I recently welcomed the news of a new national-level microfinance bill in India. I believe the Indian microfinance sector is witnessing a movement towards greater regulatory clarity following the turmoil of the Andhra Pradesh crisis. The Microfinance Institutions (Development and Regulation) Bill 2012 introduced in the Parliament on the 22nd of May comes with modifications to the earlier Bill introduced in 2007. The industry, too, has broadly welcomed the Bill as a much better version of the 2007 Bill, which lapsed on account of the dissolution of the Lok Sabha (the lower house of India’s Parliament).
The introduction of this Bill brings a much needed strengthening of the regulatory framework and consumer protection norms of the microfinance industry in India. Regulation of financial services is necessary to protect current and future clients, but it must also be undertaken with care in order to maintain access to those services. A controversial law passed in the wake of the Andhra Pradesh crisis, for example, saw the asset base of the microfinance industry shrink and led to a drastic increase in bad debts due to restrictions on collection practices. Such stress on MFIs has the potential to decrease their ability to offer loans and other financial services to those who need them.
This new Bill both seeks to protect consumers and recognizes the need to maintain access, stating clearly that its purpose is “facilitating access to credit, thrift and other microfinance services to the rural and urban poor and certain disadvantaged sections of the people and promoting financial inclusion.”i If approved in its entirety, the Bill will take MFIs outside the purview of state-level legislation, such as the Andhra Pradesh law mentioned above, and provide a clear regulatory framework that applies to the entire country. The Bill has to be passed by both houses of Parliament before it becomes law.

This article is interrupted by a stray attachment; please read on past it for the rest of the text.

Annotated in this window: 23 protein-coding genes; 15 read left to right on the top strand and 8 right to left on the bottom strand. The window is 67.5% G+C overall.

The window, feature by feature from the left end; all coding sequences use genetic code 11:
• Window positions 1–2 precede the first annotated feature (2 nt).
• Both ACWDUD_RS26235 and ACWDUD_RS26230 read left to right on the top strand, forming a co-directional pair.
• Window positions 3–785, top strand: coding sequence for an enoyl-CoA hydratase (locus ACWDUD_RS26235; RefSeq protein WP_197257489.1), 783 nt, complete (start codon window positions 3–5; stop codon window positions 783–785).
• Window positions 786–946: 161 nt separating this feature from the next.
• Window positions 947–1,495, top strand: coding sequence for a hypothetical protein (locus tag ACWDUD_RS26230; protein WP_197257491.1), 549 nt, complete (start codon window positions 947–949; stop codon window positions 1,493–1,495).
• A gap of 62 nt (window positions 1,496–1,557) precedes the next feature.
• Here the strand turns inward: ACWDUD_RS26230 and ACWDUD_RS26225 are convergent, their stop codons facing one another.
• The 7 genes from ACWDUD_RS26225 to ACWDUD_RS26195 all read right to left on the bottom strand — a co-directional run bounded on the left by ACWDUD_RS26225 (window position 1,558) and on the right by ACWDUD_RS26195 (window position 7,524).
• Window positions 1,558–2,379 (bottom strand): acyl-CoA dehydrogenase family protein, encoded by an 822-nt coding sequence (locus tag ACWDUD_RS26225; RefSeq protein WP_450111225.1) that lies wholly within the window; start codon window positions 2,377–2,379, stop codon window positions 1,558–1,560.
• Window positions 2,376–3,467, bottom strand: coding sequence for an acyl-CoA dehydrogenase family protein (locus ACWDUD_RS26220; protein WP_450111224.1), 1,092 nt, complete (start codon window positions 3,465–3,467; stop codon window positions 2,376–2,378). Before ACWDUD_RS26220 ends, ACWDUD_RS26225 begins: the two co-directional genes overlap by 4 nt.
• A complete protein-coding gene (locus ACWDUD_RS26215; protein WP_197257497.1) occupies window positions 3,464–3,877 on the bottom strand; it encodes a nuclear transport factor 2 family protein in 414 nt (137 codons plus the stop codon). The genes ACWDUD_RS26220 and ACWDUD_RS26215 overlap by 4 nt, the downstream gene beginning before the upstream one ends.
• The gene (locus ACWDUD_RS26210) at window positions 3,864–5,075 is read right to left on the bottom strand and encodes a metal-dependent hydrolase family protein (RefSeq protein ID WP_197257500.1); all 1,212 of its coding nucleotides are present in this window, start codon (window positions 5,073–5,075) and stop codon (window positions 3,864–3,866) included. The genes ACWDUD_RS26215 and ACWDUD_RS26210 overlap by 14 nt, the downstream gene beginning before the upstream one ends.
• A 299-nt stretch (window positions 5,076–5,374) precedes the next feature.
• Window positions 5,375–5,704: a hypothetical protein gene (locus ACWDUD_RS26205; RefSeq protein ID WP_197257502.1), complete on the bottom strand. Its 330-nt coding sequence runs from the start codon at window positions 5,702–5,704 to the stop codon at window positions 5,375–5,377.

The broad features of the Bill include:
- Defining microfinance broadly and beyond just lending, to include savings, insurance, money transfers, etc.
- Inclusion of Non-banking Financial Company (NBFC) MFIs in its purview, in addition to NGO-MFIs.
- Recognition of the Reserve Bank of India (RBI) as the sole regulator of NBFC MFIs and exclusion of MFIs from the purview of the Money Lender Act. The Bill seeks to empower the RBI to specify sector related benchmarks and performance standards pertaining to methods of operation, fair and reasonable methods of recovery of loans advanced by MFIs.
- Strengthening of client protection norms – including the establishment of advisory councils at the central, state and district levels and restrictions on pricing and profitability. The Bill provides for the constitution of the microfinance development council to advise the Central Government on formulation of policies, schemes and other measures required to be taken in the interest of orderly growth and development of microfinance institutions. It also provides for the establishment of State Micro Finance Councils in each state or for two or more states, considering the extent of microfinance activities in such states. This council would have to report to the Central Government on the implementation of the measures undertaken for the promotion and development of microfinance institutions.
- Establishment of a Microfinance Development Fund to enable lending, equity investment, capacity building and research.ii Under the proposal, the RBI will be empowered to set up this fund, which can be applied for providing loans, grants or seed capital as well as for training of personnel engaged in microfinance institution services.
This Bill has the potential to herald the next stage of microfinance growth in India. After witnessing a decade and a half of rapid expansion and subsequent overheating and politicization, I am hopeful that the new stage of development could be one of consolidation and qualitative improvements.
i The Micro Finance Institutions (Development andRegulation) Bill, 2012.
ii Indian Microfinance Bill Series: Comments